What I mean, though, is how I plan to make sure we get all the nutrients we need. I'm not an expert at this by any means. A couple of weeks ago I bought so little at the store that I was starving all week ... oops. John and I both have very fast metabolisms, and the baby eats more every day, so we really do need to make sure we buy a lot. And I try to make sure it's healthy stuff, and enough variety to get us all the nutrition we need.
My meal planning takes place at the store. I don't plan snacks or any meals at home besides dinner, but I decide what to buy that will work for snacks and lunches. I do have a rough idea in my mind of what dinners I'll make every day.
But when someone asked on Facebook recently how to balance her family's diet and food budget when eating real food, I have to admit I drew something of a blank. She was asking if we should use the USDA's food pyramid, to which I had to give an emphatic NO. 6-11 servings of grains? That's a LOT -- especially for something that isn't very nutritious. White grains in particular are pretty much just straight carbohydrates, with few vitamins. And you know I don't agree with what it says about fat.
This one would be a bit better. But I don't actually feel the need for a complicated pyramid. Does anyone else remember the "Basic Four"? Four food groups that were generally arranged in a square: meat and fish, eggs and dairy, fruits and vegetables, grains and beans. That setup works just fine for me to keep track.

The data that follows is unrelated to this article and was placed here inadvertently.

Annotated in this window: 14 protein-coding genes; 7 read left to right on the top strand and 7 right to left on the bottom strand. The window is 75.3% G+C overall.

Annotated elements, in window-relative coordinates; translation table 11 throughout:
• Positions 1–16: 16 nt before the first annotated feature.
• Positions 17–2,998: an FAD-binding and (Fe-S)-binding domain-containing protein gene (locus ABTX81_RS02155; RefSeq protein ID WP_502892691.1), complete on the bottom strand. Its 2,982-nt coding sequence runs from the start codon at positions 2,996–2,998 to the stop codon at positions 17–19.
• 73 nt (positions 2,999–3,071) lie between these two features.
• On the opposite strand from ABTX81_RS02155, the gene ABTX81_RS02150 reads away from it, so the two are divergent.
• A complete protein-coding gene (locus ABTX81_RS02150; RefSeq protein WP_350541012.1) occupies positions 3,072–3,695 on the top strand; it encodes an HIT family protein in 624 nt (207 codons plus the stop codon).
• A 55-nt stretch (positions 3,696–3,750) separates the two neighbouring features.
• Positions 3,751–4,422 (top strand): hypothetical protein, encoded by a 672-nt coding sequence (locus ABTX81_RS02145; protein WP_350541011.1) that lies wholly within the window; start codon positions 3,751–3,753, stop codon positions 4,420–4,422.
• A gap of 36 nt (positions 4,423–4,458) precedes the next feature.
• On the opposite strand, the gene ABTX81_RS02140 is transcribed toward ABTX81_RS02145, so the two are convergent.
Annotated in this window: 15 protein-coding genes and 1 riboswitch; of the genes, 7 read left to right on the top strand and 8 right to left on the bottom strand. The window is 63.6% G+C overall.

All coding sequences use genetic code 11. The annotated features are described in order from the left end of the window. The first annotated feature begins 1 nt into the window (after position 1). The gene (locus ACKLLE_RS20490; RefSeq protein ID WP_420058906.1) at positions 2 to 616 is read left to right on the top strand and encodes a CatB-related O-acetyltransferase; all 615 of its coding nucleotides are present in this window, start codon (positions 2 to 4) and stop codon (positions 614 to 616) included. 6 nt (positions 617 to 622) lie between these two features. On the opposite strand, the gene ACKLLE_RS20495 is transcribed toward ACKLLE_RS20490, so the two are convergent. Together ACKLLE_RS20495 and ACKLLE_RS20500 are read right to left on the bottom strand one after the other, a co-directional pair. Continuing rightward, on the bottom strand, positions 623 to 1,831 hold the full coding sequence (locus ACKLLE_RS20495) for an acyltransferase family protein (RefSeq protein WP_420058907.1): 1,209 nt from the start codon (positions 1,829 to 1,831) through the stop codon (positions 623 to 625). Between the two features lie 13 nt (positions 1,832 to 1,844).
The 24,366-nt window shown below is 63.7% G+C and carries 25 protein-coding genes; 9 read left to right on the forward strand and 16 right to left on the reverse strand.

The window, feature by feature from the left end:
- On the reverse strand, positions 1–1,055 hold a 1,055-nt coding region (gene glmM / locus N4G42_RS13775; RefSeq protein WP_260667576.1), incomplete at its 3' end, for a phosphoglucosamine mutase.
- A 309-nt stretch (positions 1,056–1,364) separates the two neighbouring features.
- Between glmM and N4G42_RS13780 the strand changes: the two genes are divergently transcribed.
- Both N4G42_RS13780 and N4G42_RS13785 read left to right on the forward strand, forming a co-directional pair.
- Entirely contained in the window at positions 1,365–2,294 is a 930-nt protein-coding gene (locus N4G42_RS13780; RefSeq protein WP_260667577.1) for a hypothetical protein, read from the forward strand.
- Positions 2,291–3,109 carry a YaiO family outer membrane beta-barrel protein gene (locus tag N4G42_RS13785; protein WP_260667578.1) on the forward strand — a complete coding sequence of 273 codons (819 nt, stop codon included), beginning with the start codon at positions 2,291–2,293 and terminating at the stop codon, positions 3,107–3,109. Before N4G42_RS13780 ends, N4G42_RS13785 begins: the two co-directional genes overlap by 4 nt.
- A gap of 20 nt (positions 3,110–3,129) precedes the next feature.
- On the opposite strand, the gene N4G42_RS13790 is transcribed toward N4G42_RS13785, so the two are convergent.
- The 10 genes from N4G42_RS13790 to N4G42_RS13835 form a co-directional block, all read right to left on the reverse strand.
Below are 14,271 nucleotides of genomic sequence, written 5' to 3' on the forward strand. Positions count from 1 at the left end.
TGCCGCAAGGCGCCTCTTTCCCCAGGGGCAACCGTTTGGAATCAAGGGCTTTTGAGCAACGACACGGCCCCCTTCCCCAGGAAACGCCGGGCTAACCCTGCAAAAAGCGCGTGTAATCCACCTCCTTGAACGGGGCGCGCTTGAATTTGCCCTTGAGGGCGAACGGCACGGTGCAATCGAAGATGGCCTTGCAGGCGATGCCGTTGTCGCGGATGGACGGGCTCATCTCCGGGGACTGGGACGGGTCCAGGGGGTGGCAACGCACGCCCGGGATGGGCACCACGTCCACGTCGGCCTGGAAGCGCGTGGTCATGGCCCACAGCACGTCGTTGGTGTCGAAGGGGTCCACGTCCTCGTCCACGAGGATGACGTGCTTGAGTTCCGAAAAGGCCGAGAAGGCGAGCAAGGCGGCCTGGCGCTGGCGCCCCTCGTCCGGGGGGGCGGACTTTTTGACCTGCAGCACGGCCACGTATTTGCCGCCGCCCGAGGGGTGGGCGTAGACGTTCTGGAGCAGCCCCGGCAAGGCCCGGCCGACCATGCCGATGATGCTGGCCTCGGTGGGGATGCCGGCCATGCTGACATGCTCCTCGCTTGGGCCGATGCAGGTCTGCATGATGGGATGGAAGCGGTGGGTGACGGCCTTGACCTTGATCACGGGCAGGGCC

Nourishing Traditions, the bible of real food, recognizes certain foods that are nutrient dense: organ meats, shellfish, other meat, bone broth, eggs, and raw or cultured dairy are the main ones. I try to have something that's pretty nutrient-dense at every meal. You'll notice these are all animal foods. Animal foods tend to have everything an animal (like us) needs, because they're made from (or, in the case of milk, for) animals! Most of the nutrients in animal foods are readily absorbed, too, because they're in the same form that we use and don't need to be converted into a usable form. Ideally you should pick the healthiest animals possible to eat, like grassfed beef, pastured chickens, and wild fish.
Once I've got a small portion of animal foods in each meal, I start thinking about vegetables. Vegetables provide vitamins that don't transfer as well from animal foods, like vitamin C, which is destroyed by cooking. Some vegetables should be eaten raw, and some, like broccoli and spinach, should be cooked. Some fat on your vegetables, like BUTTER for instance (yum) will help you absorb any fat-soluble vitamins they provide. They also make you more likely to eat a lot of them!